Fr. Jones:I do. She was one of the loveliest women in the Parish. She used to come up to the church, but I didn't know she was your grandmother. I also remember Mrs. Mawn (Rosemary's mother). She played the organ and was a stalwart of the church.
Delia:Mrs. Quick brought me up when my mother died. I was three when I came to live with her. She used to attend the church with Mr. John, the church warden. I remember he had a black Rover car and when Granny was in her eighties, he would drive her up the lane to St. Mary's. Before that she would walk up the hill, even in her late seventies.
Fr. Jones:Mr. John and his wife lived in Cowbridge Road. After the Second World War, the council housing estate of Ely was built up around the old village of Caerau.

There is a lot of history connected to the Church site, the Hill Fort, with connections to the Iron Age and later Roman times, and it has been suggested that some of Cromwell's troops hid in the vaults of the church during the battle of St. Fagans in 1648. There have been several churches on that site, going back to the 9th Century, and beyond. (See History of the Church).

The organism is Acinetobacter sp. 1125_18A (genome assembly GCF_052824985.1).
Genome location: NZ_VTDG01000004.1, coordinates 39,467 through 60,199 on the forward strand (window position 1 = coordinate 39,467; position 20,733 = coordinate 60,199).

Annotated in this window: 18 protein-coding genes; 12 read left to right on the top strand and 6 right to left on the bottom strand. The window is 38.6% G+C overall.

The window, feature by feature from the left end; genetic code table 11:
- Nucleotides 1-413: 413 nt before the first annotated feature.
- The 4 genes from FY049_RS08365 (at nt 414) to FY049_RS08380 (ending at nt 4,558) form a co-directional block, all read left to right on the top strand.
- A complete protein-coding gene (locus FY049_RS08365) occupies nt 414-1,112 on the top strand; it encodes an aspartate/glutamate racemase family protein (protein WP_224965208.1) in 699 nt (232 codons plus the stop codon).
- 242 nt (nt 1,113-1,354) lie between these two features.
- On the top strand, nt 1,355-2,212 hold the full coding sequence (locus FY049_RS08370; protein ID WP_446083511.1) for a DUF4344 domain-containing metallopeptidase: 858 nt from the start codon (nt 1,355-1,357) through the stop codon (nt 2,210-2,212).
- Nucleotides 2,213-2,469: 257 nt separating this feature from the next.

Delia:What happened to the vaults beneath the church?
Fr Jones:There were a lot of skeletons in the vaults and I discovered this when I was repairing the floor and it collapsed and I found the steps going down. I reported it to the Bishop, and he said "they are graves, do not disturb them." So I filled it in.
Rose:I know local boys found their way down those steps by lifting a stone slab which resembled a flat grave stone near the porch.
Fr. Jones:A lot of the original stuff went - slates from the roof and the bell and other ancient relics.
Delia:Do you remember the little Sunday School parties held up on the hill fort, on Mothering Sundays and Whitsun? We (the children) would sit on the fort ringwork and present posies of primroses to our mothers (in my case, my grandmother). Miss Curtis and Miss Harry, a Parish Worker, were the Sunday school teachers at the time.
Fr. Jones:I remember Miss Curtis and I was very fond of her, she was a lovely woman.
Delia:She died shortly after we started trying to preserve what is left of the church. It was just when we were beginning to get somewhere that she died.